Lead, calcium uptake, and related genetic variants in association with renal cell carcinoma risk in a cohort of male finnish smokers

Emily B. Southard, Alanna Roff, Tracey Fortugno, John P. Richie, Matthew Kaag, Vernon M. Chinchilli, Jarmo Virtamo, Demetrius Albanes, Stephanie Weinstein, Robin Taylor Wilson

Research output: Contribution to journalArticle

18 Citations (Scopus)

Abstract

Background: Lead is classified as a probable human carcinogen. However, its role in renal cell cancer (RCC) has not been established. Calcium and vitamin D may off-set toxicity in vivo. Methods: In this nested case-control study, whole blood lead, total serum calcium, and serum 25-hydroxyvitamin Dlevels were measured in blood drawn prior to diagnosis among male smokers participating in the Alpha-Tocopherol, Beta-Carotene Cancer Prevention Study. Single-nucleotide polymorphisms (SNP) in five genes (CALB1, TRPV5, TRPV6, VDR, and ALAD) related to lead toxicity or calcium transport were genotyped. Logistic and linear regressions were used to determine RCC risk and time to diagnosis (respectively), adjusting for other risk factors. Results: Among 154 newly diagnosed cases and 308 matched controls, RCC was associated with higher whole blood lead [OR = 2.0; 95% confidence interval (CI), 1.0-3.9; quartile 4 (Q4) vs. Q1, P trend = 0.022] and CALB1 rs1800645 (P trend = 0.025, minor 'T' allele frequency = 0.34). Higher total serum calcium (P trend ≤ 0.001) was associated with reduced RCC risk. Total serum calcium and 25-hydroxyvitamin D levels did not alter the association observed with lead. Time from enrollment to RCC diagnosis was positively associated with serum calcium (P trend = 0.002) and 25-hydroxyvitamin D (P trend = 0.054) among cases. Conclusions: Higher blood lead concentrations, below the 10 mg/dL level of concern, were associated with RCC, independent from serum calcium and CALB1 promoter polymorphism. Impact: Increased risk of RCC is associated with lower serum calcium and higher whole blood lead in smokers. The clinical prognostic value of serum calcium and vitamin D in RCC should be further investigated.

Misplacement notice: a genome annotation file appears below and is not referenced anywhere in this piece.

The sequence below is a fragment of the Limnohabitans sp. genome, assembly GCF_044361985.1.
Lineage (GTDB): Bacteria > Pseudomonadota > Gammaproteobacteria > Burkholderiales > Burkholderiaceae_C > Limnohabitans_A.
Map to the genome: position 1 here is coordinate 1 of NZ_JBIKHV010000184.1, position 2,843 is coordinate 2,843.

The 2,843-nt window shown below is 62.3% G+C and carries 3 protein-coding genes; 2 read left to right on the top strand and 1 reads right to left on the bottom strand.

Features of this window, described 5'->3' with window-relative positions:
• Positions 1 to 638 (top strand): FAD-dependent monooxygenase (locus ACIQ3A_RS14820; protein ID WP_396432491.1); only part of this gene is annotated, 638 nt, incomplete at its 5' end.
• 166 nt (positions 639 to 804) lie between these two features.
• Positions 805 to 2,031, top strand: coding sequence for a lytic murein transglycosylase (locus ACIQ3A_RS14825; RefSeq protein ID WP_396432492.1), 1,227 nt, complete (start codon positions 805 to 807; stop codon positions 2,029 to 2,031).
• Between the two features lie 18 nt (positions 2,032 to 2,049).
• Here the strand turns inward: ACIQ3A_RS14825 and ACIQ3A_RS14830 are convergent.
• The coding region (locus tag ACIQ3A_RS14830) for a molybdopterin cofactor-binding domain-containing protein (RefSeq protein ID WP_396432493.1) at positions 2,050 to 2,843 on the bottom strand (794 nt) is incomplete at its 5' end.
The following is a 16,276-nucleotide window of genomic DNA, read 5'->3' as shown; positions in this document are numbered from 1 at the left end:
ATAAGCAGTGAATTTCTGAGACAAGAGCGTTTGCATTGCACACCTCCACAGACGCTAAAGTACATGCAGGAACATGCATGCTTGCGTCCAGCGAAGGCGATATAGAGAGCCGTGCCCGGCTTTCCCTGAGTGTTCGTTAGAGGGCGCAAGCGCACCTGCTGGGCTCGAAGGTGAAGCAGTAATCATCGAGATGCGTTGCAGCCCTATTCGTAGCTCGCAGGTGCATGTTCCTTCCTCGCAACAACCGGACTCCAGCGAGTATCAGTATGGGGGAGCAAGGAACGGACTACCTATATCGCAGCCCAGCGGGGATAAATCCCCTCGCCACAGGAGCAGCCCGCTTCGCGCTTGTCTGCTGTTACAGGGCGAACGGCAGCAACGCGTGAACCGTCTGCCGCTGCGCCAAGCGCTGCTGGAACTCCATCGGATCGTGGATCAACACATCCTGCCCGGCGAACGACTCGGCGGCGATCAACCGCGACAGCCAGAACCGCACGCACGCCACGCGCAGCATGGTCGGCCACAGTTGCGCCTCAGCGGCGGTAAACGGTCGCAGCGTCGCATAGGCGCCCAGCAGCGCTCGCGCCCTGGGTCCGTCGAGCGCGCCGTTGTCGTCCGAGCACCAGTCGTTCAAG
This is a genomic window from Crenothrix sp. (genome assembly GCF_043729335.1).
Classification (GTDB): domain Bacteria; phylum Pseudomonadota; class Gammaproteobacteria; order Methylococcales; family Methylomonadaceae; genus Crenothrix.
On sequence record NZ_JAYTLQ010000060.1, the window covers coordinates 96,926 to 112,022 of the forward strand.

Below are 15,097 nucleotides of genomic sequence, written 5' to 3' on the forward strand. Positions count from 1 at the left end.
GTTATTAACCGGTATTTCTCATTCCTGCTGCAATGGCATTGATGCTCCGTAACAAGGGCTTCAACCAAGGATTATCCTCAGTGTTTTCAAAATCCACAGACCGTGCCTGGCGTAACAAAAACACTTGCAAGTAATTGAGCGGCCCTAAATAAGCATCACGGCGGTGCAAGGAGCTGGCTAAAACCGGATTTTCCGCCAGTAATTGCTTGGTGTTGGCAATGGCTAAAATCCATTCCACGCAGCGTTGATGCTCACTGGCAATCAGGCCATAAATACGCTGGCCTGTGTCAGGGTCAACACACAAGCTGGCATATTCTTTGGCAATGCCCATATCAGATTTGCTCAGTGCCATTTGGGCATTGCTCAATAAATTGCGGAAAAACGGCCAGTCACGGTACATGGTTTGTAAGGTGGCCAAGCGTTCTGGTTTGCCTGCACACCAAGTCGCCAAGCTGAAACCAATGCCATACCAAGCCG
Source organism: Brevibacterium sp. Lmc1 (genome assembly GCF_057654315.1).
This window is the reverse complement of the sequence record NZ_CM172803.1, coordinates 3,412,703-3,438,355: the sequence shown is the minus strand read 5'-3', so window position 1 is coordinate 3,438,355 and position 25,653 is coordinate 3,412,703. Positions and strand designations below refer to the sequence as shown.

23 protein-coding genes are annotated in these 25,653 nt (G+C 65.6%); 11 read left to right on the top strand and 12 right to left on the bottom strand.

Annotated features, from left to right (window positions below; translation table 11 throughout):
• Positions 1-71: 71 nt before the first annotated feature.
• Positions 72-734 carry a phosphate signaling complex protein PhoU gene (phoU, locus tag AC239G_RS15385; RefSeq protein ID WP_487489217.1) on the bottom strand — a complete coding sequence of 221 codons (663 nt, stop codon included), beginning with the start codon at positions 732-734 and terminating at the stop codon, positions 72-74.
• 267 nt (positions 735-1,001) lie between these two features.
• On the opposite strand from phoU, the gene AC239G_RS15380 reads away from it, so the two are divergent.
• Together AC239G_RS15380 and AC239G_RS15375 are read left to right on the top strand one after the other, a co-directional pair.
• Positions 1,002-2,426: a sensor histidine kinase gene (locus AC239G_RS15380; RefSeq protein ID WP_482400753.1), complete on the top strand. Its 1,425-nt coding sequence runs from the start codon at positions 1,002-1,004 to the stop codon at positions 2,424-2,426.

Original languageEnglish (US)
Pages (from-to)191-201
Number of pages11
JournalCancer Epidemiology Biomarkers and Prevention
Volume21
Issue number1
DOIs
StatePublished - Jan 1 2012

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Renal Cell Carcinoma
Calcium
Serum